Fayomi, O. (2009). Women, Poverty and Trafficking: A Contextual Exposition of the Nigerian Situation. Journal of Management and Social Sciences, 5, 1, 65 – 79
FitzGibbon, K. (2003). Modern-Day Slavery? The scope of trafficking in Africa. African Security Review, 12, 1, 81 – 89
Germano, G. (2001). “Human trafficking as a transnational problem, the responses of destination countries”, Proceedings of the First Pan-African Conference on Human Trafficking, Abuja, Nigeria, 19 - 23 February 2001, 117-127.
Goździak, E. (2008). On Challenges, Dilemmas, and Opportunities in Studying Trafficked Children. Anthropological Quarterly, 81, 4, 903 – 923
Gozdziak, E., and Bump, M. (2008). Data and Research on Human Trafficking: Bibliography of Research-Based Literature, Final Report, Institute for the Study of International Migration, Georgetown University, Washington, DC., Available from https://www.ncjrs.gov/pdffiles1/nij/grants/224392.pdf
Hossain, M., Zimmerman, C., Abas, M., Light, M., and Watts, C. (2010). The relationship of trauma to mental disorders among trafficked and sexually exploited girls and women. American journal of public health, 100, 12, 2442 - 2449.
Hoot, J., Tadesse, S., and Abdella, R. (2006). Voices seldom heard: Child prostitutes in Ethiopia. Journal of children and poverty, 12, 2, 129 - 139.
Hounmenou, C. (2016). Exploring child prostitution in a major city in the West African region. Child Abuse & Neglect, 59, 26 - 35.
ILO (2014). Profits and poverty: The economics of forced labour. Special Action Programme to Combat Forced Labour (SAP-FL). Fundamental Principles and Rights at Work Branch. International Labour Office, Geneva. Available from http://www.ilo.org/wcmsp5/groups/public/---ed_norm/---declaration/documents/publication/wcms_243027.pdf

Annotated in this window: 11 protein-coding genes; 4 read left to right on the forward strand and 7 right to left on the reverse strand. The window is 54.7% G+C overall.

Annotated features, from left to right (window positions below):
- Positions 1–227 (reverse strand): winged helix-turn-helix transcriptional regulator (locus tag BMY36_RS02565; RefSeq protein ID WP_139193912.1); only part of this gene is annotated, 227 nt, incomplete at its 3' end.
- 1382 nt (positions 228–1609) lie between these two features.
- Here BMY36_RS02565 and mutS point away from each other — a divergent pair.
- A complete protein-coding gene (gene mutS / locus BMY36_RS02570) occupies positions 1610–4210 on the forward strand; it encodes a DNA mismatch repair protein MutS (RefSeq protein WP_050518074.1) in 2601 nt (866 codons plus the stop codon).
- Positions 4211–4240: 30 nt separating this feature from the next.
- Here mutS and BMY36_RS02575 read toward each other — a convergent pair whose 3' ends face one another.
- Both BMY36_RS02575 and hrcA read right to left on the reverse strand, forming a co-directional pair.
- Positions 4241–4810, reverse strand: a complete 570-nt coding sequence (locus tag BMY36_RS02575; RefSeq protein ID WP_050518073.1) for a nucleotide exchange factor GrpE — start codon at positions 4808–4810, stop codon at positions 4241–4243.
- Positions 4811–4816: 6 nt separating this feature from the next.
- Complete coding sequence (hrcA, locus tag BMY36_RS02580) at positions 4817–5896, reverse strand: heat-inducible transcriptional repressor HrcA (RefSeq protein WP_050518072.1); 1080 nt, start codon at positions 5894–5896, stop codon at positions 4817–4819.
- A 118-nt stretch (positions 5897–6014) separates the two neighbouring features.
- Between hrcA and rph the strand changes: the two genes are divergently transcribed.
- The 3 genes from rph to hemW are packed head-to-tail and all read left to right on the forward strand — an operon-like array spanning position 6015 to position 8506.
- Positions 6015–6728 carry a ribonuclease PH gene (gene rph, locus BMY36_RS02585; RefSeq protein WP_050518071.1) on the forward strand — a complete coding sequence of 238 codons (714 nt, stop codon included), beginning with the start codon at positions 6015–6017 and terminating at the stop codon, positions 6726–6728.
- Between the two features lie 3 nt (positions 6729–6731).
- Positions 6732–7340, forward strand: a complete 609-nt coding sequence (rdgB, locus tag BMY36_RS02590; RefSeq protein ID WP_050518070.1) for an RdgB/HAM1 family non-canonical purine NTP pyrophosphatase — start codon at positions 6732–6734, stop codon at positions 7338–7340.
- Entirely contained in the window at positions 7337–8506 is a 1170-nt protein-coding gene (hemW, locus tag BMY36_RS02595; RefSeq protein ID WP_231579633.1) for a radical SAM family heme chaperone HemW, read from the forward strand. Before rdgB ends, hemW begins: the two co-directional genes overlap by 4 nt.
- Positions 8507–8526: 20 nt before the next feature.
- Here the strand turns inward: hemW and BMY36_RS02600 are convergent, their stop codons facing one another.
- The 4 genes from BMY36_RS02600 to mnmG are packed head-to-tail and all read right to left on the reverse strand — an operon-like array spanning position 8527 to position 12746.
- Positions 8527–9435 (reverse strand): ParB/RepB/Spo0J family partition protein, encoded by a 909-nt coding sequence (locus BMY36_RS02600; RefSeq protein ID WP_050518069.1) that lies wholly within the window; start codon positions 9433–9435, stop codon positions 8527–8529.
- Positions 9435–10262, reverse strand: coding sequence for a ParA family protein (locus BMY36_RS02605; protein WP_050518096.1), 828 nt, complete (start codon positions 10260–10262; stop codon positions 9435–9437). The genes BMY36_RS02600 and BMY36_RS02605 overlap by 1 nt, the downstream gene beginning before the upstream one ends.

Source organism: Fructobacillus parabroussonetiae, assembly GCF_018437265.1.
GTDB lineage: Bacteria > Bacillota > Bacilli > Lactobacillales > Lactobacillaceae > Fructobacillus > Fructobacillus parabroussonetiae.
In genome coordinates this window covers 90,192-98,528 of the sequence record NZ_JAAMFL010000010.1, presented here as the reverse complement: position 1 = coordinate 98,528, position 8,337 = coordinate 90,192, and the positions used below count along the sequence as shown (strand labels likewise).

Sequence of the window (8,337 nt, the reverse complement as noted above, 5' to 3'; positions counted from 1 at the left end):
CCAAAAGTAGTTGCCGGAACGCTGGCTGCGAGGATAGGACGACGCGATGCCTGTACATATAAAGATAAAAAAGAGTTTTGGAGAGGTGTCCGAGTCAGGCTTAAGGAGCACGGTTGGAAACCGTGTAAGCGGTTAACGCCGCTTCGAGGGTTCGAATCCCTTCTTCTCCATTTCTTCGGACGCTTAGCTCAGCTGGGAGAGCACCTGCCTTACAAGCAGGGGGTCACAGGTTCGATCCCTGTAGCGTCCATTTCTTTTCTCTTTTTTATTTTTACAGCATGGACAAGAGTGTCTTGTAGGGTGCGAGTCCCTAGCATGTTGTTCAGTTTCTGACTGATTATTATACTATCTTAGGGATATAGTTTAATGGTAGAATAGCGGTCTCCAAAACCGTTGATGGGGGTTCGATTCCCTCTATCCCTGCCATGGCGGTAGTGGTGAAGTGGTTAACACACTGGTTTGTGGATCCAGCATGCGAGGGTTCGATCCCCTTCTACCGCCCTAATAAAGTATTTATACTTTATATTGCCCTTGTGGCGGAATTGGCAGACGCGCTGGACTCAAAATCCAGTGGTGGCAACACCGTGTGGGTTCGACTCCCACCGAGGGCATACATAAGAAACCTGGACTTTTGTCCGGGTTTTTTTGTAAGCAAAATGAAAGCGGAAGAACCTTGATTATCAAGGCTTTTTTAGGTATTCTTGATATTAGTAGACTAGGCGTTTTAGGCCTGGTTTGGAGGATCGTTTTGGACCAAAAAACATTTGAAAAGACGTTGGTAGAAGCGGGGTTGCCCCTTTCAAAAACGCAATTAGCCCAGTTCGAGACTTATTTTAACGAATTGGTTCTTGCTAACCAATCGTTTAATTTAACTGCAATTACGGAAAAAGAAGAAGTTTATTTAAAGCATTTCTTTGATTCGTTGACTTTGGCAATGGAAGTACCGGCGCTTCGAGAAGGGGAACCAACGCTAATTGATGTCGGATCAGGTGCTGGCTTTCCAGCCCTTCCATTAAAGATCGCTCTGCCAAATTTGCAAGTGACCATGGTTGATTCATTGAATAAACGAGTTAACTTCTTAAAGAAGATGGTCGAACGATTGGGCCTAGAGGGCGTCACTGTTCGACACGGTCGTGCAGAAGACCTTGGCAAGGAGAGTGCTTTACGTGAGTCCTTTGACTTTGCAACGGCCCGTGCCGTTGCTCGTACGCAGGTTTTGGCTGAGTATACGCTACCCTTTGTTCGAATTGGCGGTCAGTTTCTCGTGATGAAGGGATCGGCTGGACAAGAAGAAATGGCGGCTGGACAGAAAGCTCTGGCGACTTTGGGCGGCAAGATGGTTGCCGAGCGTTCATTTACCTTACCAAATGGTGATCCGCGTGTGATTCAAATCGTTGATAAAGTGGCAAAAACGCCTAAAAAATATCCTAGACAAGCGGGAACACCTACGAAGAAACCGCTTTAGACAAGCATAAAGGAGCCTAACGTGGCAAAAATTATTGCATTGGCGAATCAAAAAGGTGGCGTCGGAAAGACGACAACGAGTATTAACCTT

IOM (1996). Trafficking in women to Italy for sexual exploitation. International Organization for Migration, Migration Information Programme
James, A., and Prout, A. (1997). Constructing and Reconstructing Childhood. Basingstoke: Falmer
Kelly, L. (2002). Journeys of Jeopardy: A review of research on trafficking in women and children in Europe. International Organization for Migration (IOM).
Kielland, A., and Bjørkhaug, I. (2009). Child Mobility in West Africa: strategy, poverty or crime? On the conflict between academia and a politically ‘framed’ development agenda. Forum for Development Studies, 36, 2, 229 - 256).
Kooijmans, J., and van de Glind, H. (2010). Child slavery today. In G. Craig (Ed.), Child Slavery Now: A Contemporary Reader (pp. 21 – 41). Bristol: The Policy Press,
Laczko, F. (2002). Human trafficking: the need for better data. Migration Information Source, 1, 61-80.
Laczko, F, and Gramegna, M. (2003). Developing better indicators of human trafficking. The Brown Journal of World Affairs, X, 1, 179 - 194.